Saturday, May 06, 2006

The Benefits of Trade, Part I

HT, Sawdust from above link.
Warren Buffett and Bill Gates have billions of dollars. Last year I took a piece of vacant land and built a cabin on it. I worked hard and put in some sweat equity and now my cabin is worth a lot more than I paid for it. I created value by using my capital both financial and physical.
Here is my question. How did the vast wealth of Warren Buffet and Bill Gates stop me from doing what I wanted to do and making a profit?
So called "hoarded wealth" is only called that by those who don't understand what wealth is. Wealth is the end result of creating value. People who inherit wealth benefit from the value created by their families or ancestors. The ability to create value exists in all of us, regardless of the wealth that others have created for themselves.

Which had me thinking of the strong liberal meme of Zero Sum Games:
Zero-sum describes a situation in which a participant's gain or loss is exactly balanced by the losses or gains of the other participant(s). It is so named because when the total gains of the participants are added up, and the total losses are subtracted, they will sum to zero. Chess is an example of a zero-sum game - it is impossible for both players to win. Zero-sum is a special case of a more general constant sum where the benefits and losses to all players sum to the same value. Cutting a cake is zero- or constant-sum because taking a larger piece reduces the amount of cake available for others. Situations where participants can all gain or suffer together, such as a country with an excess of bananas trading with another country for their excess of apples, where both benefit from the transaction, are referred to as non-zero-sum.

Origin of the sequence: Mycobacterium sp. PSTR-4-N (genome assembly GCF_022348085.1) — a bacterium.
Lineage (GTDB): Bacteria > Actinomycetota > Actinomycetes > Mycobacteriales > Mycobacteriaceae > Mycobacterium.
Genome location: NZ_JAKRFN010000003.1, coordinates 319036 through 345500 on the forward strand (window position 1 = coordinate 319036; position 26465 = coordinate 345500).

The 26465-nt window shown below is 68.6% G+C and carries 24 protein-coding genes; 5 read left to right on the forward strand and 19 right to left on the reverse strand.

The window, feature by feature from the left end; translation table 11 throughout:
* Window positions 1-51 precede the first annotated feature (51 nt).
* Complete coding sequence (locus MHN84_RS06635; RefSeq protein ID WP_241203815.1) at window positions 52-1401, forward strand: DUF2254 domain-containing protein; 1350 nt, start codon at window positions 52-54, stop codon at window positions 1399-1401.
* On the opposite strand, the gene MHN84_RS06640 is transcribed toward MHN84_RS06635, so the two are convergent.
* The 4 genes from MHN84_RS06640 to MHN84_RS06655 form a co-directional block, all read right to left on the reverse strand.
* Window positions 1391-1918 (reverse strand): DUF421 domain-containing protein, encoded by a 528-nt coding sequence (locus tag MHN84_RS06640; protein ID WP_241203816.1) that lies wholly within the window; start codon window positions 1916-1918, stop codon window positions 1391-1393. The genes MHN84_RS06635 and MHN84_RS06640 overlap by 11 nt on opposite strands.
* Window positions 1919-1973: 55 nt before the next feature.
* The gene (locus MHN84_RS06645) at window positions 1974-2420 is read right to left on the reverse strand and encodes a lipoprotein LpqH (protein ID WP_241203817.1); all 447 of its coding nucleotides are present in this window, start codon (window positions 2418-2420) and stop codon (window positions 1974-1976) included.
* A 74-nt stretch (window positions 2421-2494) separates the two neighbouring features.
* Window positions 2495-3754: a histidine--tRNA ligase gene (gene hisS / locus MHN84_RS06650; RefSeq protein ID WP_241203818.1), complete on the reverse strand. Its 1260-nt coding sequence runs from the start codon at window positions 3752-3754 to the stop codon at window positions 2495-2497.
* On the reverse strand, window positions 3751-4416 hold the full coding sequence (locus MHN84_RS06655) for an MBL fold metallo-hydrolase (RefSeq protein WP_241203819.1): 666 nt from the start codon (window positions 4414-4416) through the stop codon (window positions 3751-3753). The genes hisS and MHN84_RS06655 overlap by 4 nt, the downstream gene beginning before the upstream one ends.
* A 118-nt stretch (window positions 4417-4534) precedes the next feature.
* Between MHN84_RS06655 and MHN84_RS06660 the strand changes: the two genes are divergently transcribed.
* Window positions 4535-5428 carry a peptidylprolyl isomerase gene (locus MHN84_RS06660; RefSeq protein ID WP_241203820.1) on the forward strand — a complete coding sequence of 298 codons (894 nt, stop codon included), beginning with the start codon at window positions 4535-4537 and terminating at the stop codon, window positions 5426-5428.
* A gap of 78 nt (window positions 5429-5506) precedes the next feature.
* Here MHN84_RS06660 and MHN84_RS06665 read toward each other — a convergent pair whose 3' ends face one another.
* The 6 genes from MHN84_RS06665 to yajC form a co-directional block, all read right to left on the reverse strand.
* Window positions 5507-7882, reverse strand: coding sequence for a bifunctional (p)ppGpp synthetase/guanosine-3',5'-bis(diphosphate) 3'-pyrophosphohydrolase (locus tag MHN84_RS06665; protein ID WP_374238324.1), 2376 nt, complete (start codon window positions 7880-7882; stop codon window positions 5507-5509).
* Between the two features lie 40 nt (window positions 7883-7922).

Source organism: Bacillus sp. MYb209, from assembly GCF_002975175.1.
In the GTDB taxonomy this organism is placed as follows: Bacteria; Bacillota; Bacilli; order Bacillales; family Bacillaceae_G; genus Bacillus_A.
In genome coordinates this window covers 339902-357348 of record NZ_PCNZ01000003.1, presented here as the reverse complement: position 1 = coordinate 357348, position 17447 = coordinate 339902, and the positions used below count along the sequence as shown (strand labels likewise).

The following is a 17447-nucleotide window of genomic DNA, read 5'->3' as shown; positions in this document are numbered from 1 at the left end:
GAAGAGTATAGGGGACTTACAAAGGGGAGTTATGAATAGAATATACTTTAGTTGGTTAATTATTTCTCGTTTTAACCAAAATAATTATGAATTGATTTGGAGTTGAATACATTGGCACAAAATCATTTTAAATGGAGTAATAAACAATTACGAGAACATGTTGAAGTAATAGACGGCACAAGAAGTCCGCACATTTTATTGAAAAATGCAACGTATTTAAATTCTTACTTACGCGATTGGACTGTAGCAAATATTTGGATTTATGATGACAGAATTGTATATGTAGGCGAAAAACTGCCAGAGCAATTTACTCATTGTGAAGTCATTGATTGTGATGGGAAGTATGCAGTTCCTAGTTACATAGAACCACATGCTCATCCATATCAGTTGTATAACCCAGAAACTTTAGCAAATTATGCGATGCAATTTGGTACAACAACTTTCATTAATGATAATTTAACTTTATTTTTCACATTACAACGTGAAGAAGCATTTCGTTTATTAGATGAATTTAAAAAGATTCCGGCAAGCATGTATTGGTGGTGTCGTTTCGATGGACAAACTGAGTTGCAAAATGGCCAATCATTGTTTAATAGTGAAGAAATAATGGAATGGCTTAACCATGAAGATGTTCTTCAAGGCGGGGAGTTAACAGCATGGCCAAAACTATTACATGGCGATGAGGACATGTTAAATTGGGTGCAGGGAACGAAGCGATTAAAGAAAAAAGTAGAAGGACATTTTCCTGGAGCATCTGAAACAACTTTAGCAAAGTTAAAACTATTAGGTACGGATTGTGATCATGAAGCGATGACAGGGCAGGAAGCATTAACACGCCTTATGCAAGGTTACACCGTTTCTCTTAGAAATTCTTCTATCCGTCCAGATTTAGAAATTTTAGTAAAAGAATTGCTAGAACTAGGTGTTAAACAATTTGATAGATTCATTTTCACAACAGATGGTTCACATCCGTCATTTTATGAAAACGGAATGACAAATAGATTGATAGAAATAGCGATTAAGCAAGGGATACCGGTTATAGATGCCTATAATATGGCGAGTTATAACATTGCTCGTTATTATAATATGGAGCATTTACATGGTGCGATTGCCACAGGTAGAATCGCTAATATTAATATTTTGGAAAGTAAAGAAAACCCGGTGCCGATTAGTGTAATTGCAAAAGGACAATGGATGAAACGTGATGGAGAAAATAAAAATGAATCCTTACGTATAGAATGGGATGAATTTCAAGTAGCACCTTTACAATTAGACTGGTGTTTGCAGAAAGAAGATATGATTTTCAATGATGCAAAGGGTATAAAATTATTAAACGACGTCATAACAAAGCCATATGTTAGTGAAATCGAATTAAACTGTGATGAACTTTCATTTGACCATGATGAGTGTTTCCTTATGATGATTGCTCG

And this lead me to think back to a forum (About.com Economics) I visited that posed the following question:
Let's say that I need to cook 3 meals a day and mow my lawn once, and you do too. It takes me 3 hours to mow my lawn and 6 hours to cook one meal. It takes you 2 hours to mow a lawn and 1 hour to cook a meal. So, if we both mow our own lawns and cook our own meals, it takes me 21 hours and it takes you 5 hours. But, it look like you have a comparative advantage in cooking meals...

And costs per hour to complete tasks:
__Lawn | Meals

You(1)--- 2 --- 1

Me(2) -- 3 --- 6

Now the question is: can they trade the chores and benefit both parties at the same time? The writer of this question then falls into the trap that when the trade occurs, that both will specialize 100% in the relatively more efficient task...
If you specialized in cooking all our meals and I specialized in mowing both our lawns, then I would be better off (now only spending 6 hours mowing), but you will be worse off because now you spend 6 hours cooking meals.

But before we step to the conclusion of complete specialization let us first break down what each individual is willing to trade for and still get a benefit from trade.

Some assumptions that I will be using is that both tasks are both a negative utility (something you don't want to do) at the same level and thus the goal is to minimize amount of time doing labor. And secondly no transaction costs. Now You(person 1) is willing to trade 2 meals for any one mowing and still be the same off. Anything less than that trade off will make 1 better off. And Me(person 2) is willing to 2 lawns for 1 meal and be at the same level of utility.

To make the trade easier I will come to the conclusion that they negotiate a price of one mowing for one meal. So #2 will mow both lawns and #1 will do her three meals and do one meal for #2 and thus #2 will still have to fix 2 meals.
So what are the results:
#1 person (3+1) meals*1 +(0)lawn*2=4
So originally 5 hours and #1 saved 1 hour.
#2 person (2) meals*6 + (1+1)lawn*3=18
So originally 21 hours and #2 saved 3 hours.
And in conclusion both benefited from trade and society as a whole also got 4 more hours to spend with their kids or enjoy life more, with no one being worse off in the process!!!


Links:
Simple Trade

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